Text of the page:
The adventures of SD Juno and SDIT Kaline (and their human, Colt).

19 May 2012

Why are you paying so much for a dog?

Purebred puppies cost a lot—that's why a lot of people, properly, adopt rescue dogs. It's also why a lot of people—stupid, lazy and/or ignorant people—buy dogs from backyard breeders, Craigslist, puppy mills and pet stores. I can definitely see why the initial price tag of a Doberman puppy would give a person pause.

So here are my reasons for going this route anyway—and why a dog like this costs what he does.

First of all, as should be obvious by now, this puppy is not going to grow up to be a pet if all goes according to plan. He is going to have an important job which requires him to have excellent health and temperament. Can you find a dog with excellent health and temperament in a shelter? Yes, you can. Can purebred dogs, bred by the most conscientious of breeders, still end up with health/temperament problems? Yes, they can. Still, going with an reputable breeder gives you an good chance of avoiding such problems. Plus, good breeders will stay in contact with you and can be an invaluable resource for advice throughout the dog's life.

There was a good article in Forbes a while ago about the true cost of a dog. If people are getting a family pet, I don't really think they should be going to a breeder, personally. I think they should be adopting from a shelter or breed-rescue. But some people really want a particular breed, for whatever reason. And if they are not going the breed-rescue route, then it's to the benefit of everyone (people and dogs) that they go to a reputable breeder, despite the higher price tag.

Not only is there the health and temperament consideration, but also the fact that when you buy a puppy from a backyard breeder, puppy mill or pet store—none of which do health testing, and which breed irresponsibly with no thought for bettering the breed, just for making money—you encourage such people to continue doing exactly what they are doing. A good breeder has maybe 1-2 litters per year; backyard breeders/puppy mill people view bitches as puppy-making machines, and want as many puppies out of each as they can get. Their puppies may be cheaper, initially, but likely not in the long run.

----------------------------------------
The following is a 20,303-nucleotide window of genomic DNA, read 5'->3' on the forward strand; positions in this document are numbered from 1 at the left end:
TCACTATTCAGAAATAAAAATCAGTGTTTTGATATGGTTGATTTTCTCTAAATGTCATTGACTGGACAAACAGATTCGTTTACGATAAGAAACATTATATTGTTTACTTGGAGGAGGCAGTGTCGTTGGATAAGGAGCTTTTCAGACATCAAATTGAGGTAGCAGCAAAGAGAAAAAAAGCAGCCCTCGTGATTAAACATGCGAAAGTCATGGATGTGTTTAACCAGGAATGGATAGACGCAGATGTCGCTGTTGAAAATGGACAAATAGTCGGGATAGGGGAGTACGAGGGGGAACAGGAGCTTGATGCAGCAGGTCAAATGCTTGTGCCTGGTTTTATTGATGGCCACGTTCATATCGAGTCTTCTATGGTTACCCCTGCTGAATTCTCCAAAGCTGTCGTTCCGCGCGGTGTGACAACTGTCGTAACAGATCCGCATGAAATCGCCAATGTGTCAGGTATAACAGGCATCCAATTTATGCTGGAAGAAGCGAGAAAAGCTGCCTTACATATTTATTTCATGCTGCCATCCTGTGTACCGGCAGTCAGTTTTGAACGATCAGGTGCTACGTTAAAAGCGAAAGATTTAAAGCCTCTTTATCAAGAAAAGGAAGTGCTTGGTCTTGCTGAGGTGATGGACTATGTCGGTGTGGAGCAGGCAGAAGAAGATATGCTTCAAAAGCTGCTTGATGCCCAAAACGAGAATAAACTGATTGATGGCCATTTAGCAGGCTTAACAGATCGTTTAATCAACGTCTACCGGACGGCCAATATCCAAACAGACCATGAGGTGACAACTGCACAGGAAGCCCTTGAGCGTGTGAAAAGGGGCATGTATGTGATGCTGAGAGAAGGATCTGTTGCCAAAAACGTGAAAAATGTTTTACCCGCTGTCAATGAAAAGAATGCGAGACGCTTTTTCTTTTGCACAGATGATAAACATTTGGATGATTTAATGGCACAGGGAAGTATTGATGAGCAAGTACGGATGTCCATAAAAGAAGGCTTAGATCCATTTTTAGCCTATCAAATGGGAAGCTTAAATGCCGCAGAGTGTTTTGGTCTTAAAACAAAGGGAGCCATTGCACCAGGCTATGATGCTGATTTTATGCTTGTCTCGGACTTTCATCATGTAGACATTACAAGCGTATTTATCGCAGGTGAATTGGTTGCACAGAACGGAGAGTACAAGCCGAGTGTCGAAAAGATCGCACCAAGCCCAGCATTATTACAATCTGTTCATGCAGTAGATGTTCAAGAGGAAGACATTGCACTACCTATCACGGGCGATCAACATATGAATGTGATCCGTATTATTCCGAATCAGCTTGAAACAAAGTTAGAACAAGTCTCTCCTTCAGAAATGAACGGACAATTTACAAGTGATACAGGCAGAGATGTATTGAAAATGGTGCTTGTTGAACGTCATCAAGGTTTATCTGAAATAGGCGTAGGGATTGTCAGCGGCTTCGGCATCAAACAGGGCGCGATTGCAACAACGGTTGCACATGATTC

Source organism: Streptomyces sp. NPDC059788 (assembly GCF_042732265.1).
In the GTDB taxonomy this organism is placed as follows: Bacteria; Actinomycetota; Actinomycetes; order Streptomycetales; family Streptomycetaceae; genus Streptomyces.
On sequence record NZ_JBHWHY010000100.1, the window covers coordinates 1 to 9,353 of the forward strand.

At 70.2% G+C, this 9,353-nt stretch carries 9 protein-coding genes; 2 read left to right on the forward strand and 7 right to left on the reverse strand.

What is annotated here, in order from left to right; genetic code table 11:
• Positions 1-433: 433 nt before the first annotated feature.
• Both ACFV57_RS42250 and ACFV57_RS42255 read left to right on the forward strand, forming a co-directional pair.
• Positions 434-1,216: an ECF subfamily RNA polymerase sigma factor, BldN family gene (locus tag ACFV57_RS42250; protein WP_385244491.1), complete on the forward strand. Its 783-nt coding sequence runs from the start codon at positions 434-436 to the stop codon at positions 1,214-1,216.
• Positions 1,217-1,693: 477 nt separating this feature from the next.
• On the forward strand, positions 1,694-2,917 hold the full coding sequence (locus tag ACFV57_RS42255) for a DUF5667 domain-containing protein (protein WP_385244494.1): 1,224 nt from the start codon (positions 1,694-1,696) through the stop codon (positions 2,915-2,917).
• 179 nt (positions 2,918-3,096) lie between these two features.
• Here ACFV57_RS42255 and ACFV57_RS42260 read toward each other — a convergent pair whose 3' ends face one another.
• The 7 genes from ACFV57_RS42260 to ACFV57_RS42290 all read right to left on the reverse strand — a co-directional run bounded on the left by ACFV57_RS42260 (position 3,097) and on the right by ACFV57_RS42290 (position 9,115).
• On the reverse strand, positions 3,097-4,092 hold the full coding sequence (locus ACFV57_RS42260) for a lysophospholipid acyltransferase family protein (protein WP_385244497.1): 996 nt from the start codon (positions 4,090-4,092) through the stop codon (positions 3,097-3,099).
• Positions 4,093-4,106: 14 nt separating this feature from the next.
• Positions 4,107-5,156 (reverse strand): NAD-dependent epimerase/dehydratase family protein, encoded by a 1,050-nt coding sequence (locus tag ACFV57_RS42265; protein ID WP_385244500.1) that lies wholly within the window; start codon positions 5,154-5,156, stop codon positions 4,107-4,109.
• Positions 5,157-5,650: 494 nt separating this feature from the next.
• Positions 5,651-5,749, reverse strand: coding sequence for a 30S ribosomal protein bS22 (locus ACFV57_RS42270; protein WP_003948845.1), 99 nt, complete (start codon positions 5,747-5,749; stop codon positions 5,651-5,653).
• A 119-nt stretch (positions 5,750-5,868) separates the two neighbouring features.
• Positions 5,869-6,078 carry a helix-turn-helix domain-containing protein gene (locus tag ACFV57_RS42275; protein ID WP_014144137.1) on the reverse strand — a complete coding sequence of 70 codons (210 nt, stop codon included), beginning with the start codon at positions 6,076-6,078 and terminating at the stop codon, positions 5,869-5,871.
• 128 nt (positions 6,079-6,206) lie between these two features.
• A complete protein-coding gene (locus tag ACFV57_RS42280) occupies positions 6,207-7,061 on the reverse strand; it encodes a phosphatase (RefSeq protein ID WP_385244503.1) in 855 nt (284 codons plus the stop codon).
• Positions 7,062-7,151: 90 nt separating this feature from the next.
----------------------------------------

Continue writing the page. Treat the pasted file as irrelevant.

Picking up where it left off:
The people who think they're “saving” a puppy in these situations are flat-out wrong. You save a puppy when you adopt it from the shelter where this "breeder" has dumped it once it doesn't sell. When you "save" a puppy from a greeder, you encourage that person to put even more puppies in that unfortunate situation.

This explains why I went with a reputable breeder, and why anyone who chooses to go the breeder route should do so as well.

But why do the puppies cost so much?

Well, this post on Doberman Talk's forum does a great job explaining it. For those who would like a quick, dirty summary, here goes.

Good breeders spend a ton of money on their dogs. Showing in conformation is expensive, but generally no good breeder will breed an untitled bitch (there are some exceptions, of course—it's not always a red flag). Competing in dog sports is expensive—many breeders like to title dogs on "both ends" to show they really are capable of doing what the breed is supposed to do.

Other things are also very expensive. Like health testing. This is not just a vet check—we're talking hip X-rays, elbow X-rays, thyroid testing, DNA testing for von Willebrand's disease (a disease specific to Dobermans), CERF testing for eye problems and heart tests. No good breeder will breed dogs who are not health tested.

Then there are stud fees. And expenses for transporting the bitch. Then the expenses of caring for the bitch during her pregnancy (note, I'm not even talking about the general costs of just having a dog.) And then you have the newborn/toddler puppy expenses, which are considerable as well. No good breeder will skimp on these things.

After I read that post, I was amazed breeders don't charge more.

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